I am not talking about 100 huckleberries. Nor am I baking 100 huckleberry pies. Yes, boys and girls, it is Fall in the Flathead Valley of Montana. It is time for the famous Huckleberry 100 bicycle race in the backyard to Glacier National Park. It is the premier summer cycling event in the northwest of Montana.
Much like our previous trips here, we are staying at the fabulous Candlewycke Inn in Bigfork. We spent the first few days up in Alberta, Canada at Waterton National Park, sort of the northern cousin of Glacier National Park in Montana. This is our fourth trip up here since we first met Megan, the gracious proprietress of Candlewycke.
Famous huckleberry pie
Though the “race” is scheduled for the entire Huckleberry 100, shorter rides of 25 miles, 50 miles, and a family ride are tailored to one’s skill and stamina. Since I am a visitor from out-of-town, on a rental bicycle, and not sure of the route, I may opt for one of the shorter 25 or 50 mile routes.
Best of all, it is a fully supported ride, with lunch (including huckleberry ice cream), and aid stations along the course. The race starts in downtown Kalispell, and heads south into my favorite little town of Bigfork, on the shores of Flathead Lake. From here, we head back north toward the uber-tourist town of Whitefish.
So, I rented a Trek road bike from Wheaton’s in Kalispell for $35 a day. I picked it up on Friday afternoon before the Saturday race for a little practice. I want to make sure I do not end up in the river or Flathead Lake by accident.
The delight of the Flathead Valley
The real question is why come all the way to Montana to ride in this race. Well, why not? I will not know anyone, and will be under absolutely zero pressure to pedal fast. And I can stop whenever I want!!! Try it sometime, it is good for the soul, and much easier on the soles (of your feet)!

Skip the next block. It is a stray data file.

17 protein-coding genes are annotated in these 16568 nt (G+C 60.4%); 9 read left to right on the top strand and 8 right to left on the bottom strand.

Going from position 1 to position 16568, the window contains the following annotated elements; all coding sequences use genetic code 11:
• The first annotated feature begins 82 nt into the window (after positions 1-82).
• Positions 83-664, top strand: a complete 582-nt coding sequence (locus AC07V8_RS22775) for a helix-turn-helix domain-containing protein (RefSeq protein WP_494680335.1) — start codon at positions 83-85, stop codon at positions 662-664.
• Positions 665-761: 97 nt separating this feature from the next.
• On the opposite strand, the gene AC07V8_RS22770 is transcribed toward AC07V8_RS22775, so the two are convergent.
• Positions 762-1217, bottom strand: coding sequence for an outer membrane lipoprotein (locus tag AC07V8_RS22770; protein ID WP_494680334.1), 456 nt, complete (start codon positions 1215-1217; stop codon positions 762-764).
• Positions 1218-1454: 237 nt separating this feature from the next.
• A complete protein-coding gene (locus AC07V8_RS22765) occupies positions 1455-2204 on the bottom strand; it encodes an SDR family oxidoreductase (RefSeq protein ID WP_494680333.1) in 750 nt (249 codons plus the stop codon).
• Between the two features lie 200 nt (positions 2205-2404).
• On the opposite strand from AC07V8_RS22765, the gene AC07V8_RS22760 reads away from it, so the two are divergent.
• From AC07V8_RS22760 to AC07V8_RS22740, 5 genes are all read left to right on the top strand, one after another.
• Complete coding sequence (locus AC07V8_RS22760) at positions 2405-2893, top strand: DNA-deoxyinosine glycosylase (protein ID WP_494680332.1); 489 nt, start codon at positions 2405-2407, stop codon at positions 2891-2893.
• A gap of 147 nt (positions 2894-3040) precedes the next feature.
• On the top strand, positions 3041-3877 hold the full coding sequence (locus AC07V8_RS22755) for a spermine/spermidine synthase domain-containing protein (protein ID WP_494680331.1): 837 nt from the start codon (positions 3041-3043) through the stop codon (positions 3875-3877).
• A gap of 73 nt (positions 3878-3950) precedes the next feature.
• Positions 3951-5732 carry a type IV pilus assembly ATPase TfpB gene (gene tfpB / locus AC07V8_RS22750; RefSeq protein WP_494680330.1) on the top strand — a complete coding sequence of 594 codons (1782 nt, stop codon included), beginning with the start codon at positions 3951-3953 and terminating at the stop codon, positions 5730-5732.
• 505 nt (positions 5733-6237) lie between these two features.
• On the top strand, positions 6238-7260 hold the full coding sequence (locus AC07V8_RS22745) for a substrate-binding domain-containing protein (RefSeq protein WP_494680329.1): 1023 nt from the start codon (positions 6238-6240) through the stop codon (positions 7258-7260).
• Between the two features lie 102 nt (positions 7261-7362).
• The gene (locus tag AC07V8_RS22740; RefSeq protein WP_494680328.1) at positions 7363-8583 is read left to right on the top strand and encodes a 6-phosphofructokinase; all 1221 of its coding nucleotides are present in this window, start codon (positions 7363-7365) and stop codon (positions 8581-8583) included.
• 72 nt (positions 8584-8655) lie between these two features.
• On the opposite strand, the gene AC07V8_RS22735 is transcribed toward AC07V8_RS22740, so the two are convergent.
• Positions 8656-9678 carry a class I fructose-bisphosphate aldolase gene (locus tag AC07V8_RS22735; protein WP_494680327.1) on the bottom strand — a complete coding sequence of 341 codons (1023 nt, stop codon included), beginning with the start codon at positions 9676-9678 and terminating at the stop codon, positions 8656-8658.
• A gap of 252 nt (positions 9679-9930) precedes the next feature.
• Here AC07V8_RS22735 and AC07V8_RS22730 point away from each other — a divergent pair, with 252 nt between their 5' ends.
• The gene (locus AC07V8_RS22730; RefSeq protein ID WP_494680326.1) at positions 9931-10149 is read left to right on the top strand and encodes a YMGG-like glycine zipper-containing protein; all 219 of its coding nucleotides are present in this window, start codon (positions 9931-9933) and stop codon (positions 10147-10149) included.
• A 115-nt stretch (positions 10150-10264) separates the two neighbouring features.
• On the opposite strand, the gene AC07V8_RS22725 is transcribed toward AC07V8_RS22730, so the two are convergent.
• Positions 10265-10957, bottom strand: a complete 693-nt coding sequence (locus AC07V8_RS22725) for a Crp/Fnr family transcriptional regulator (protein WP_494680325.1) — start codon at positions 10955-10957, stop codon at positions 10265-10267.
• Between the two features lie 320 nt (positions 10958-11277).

So, instead of carbo loading, I opted for some fabulous lobster raviolis at “When in Rome”. He is quite a skilled craftsman of a chef, particularly for this part of the world. Megan, our hostess, is also highly skilled, and hires herself out as a gourmet chef when she heads to warmer climates during their brutally cold and snowy winters.
And dessert at Dairy Queen. We never go to DQ until we are here! But after I had another bison burger for lunch on the way here. Please try some bison meat when you can. Safeway has ground bison, and Sprouts carries some bison steaks. Driving around the countryside here, some commercial herds can be seen grazing alone or with cattle.
As far as animal sightings, we saw some black bears up at Glacier, along with hundreds of deer. The park rangers warned of foxes on the roads yesterday, but we never did get to see any. Megan has several deer families that frequent her back yard. And I may have told you they had quite a bear problem this past spring and early summer.
Wish me luck!
Of course, the most famous huckleberry of all time, at least in my opinion, is Huckleberry Hound, a fictional blue dog that speaks in a southern drawl. Some of you may wonder why I did not mention the equally famous Huckleberry Finn, the fictional character created by Mark Twain. The story, set in 1834, revolves around the more famous Tom Sawyer. Huck is the son of the town drunk. Maybe he found a way to ferment the berries into some homemade beer or wine?